"Hmmm, but ye fell here Antinny. Ye fell here nay, nay, fer trying to get from the store to home faster than yer feet were gettin' you. You made a woops and here ye are, yer shirt all covered in vanilla ice cream." Just as Mr. Blunder said this, he slipped on the widening river of gooey white ice cream that streamed down into the ditch. He was carried away faster than I could try to save his balance.

"Weeeeeeeeooooops," he squealed as he slid down into the ditch and crashed into a discarded pop can that lay at the bottom. I expected him to be in much pain, but he again broke out into an uncontrollable laugh that started me laughing once again.

"Oops woops, wasn't that a woops," he said.

"Mr. Blunder," I said, helping him to his feet and setting him out of the ditch, "What is a woops?"

"Aha!," he replied. "A woops. A boo boo, a no-no, an 'I shouldn't a done dat', a crazy thing a woops is. You see, Antinny, a woops is running across a road and falling face first into your ice cream in a ditch. A woops is not brushing your teeth for a week. A woops is forgetting to open your mouth before you put the food in. It's just about anything really - anything you wish you hadn't done, that is."

"Oh, so a woops is a mistake?," I asked.

"Yes indeedy, that's about what a woops is!," he replied. "And you know, we all make woops. That's why I am. That's why I be, Mr. Blunder you see."

"But I don't understand Mr. Blunder. What have you got to do with mistakes?" I asked.

"Hmm Hhmmm. Now we get to the point. The point is that I am Mr. Blunder. And when you go asunder. You give your woops to Mr. Blunder. And I, you see, take your woops for free. Do you think you want your woops away Antinny?," Mr. Blunder asked looking up at me and raising his hands.

"Let me explain," he continued before I could reply," see this smear and this tear and these rips here and there. Well these woops came from boys who think rules are just toys and misses who throw 'em away like they were kisses."

"So I suppose that's what I'm doing here, and what you are doing here?," I asked.

"You got it mate! I be here to buy your woops from thee for free. You just might beat that record home yet! With a fresh shirt and a new box of ice cream, too. And, you'll just make it home to beat that world record -- but you'll do it walking."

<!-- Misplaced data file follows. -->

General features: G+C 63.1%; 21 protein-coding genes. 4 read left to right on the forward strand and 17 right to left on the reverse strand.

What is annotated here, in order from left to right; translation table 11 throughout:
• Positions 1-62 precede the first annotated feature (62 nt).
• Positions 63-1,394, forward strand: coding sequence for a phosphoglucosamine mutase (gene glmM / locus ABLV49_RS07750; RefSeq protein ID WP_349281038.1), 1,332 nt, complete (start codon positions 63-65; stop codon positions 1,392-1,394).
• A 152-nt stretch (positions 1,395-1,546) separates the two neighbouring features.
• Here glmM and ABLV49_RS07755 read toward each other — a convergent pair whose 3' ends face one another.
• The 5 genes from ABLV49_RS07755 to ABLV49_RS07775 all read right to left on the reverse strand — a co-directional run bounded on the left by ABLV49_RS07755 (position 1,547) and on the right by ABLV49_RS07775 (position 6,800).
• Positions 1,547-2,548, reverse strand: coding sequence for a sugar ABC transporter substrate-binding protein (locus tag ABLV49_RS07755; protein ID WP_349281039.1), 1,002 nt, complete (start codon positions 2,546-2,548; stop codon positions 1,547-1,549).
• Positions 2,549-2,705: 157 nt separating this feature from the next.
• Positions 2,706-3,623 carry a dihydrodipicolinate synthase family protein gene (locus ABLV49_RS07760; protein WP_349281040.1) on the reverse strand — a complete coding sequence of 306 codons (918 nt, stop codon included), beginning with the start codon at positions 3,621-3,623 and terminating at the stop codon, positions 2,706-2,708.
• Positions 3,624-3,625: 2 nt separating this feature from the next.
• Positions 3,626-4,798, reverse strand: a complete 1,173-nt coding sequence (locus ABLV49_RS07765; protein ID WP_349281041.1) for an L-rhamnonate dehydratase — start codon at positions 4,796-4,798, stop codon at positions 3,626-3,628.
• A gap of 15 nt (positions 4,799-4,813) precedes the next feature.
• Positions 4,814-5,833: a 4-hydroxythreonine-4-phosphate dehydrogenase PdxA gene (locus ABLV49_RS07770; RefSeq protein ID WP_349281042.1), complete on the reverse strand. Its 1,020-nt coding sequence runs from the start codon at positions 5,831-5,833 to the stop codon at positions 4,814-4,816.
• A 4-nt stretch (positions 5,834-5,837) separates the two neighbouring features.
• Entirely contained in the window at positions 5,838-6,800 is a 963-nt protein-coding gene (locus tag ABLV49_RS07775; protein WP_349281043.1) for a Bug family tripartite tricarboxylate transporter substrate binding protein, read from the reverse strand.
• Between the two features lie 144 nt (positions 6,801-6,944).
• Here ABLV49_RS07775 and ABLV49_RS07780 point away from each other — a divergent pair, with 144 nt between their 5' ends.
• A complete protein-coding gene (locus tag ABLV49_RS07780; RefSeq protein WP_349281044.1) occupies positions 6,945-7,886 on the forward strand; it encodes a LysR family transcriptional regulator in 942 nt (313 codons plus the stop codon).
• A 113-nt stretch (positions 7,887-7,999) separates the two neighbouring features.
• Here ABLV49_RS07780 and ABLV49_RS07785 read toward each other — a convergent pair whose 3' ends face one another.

"Oh wow. You mean you can get me home with the ice cream and fix up what's happened?" I asked Mr. Blunder.

"Sure I can. You think I look like this for nothing? I'll be a little worse for the wear, but you'll be giving me your woops. You see, I'll just add it to the clump of woops I've received from here and there and everywhere. I've already cleaned up your shirt. See -- the ice cream has all dripped off on me."

He was right. Somehow Mr. Blunder had erased the ice cream stain from my shirt front and the pain in my chest was easing off. But there were still lots of questions in my mind.

"Mr. Blunder," I asked. "How am I going to explain you when I get home on time with everything okay? I mean, how am I going to explain that things went wrong when everything will look fine? And when will I see you again?"

"Oh yes. Well Antinny, no one will ever believe you. They'll laugh or just stand there thinking that you are nuts or something. Nobody believes in Mr. Blunder - in fact, in time you won't believe in me either. So you better tell them right when you get back, or as soon as you can.", Mr. Blunder explained. "And I'm afraid that this is the only time you'll be seeing Mr. Blunder.

"I'll never forget you, Mr. Blunder!" I exclaimed.

"Oh yes you will Antinny; everyone else has. But don't worry. I'll be around in a way. You see in the future you'll say "Woops", or "Oops whenever you make a blunder and you will probably give more thought to woops. You will always remember that woops are a part of living. We learn from our clump of woops. See how much I've learned?"

I had to laugh as Mr. Blunder did a pirouette, showing me all of the woops he had taken from other boys and girls. There were tears and blotches and rips and spills and scratches and even bandaids here and there all over. I laughed even more when he fell spinning to the ground with a "Woops" and told me stories of the best woops there ever was.

"You see Anthony, you've got to accept your clump of woops. Try not to forget them like you will forget me." And with a twirl and a fall and a sort of a snap of his fingers Mr. Blunder was off with a " Woops!".

I found myself running across the road with a cold box of ice cream clamped to my chest. I had gone back in time! Only a few minutes mind you, but Mr. Blunder had actually erased my woops.

I realized that I was running. "Woops," I exclaimed and stopped running just before the spot where I had fallen the first time. As I passed the dandelion I took a quick look for Mr. Blunder. He was nowhere to be seen. I continued home, walking the rest of the way. I then decided that I would never forget him. That's why I wrote this story.

The End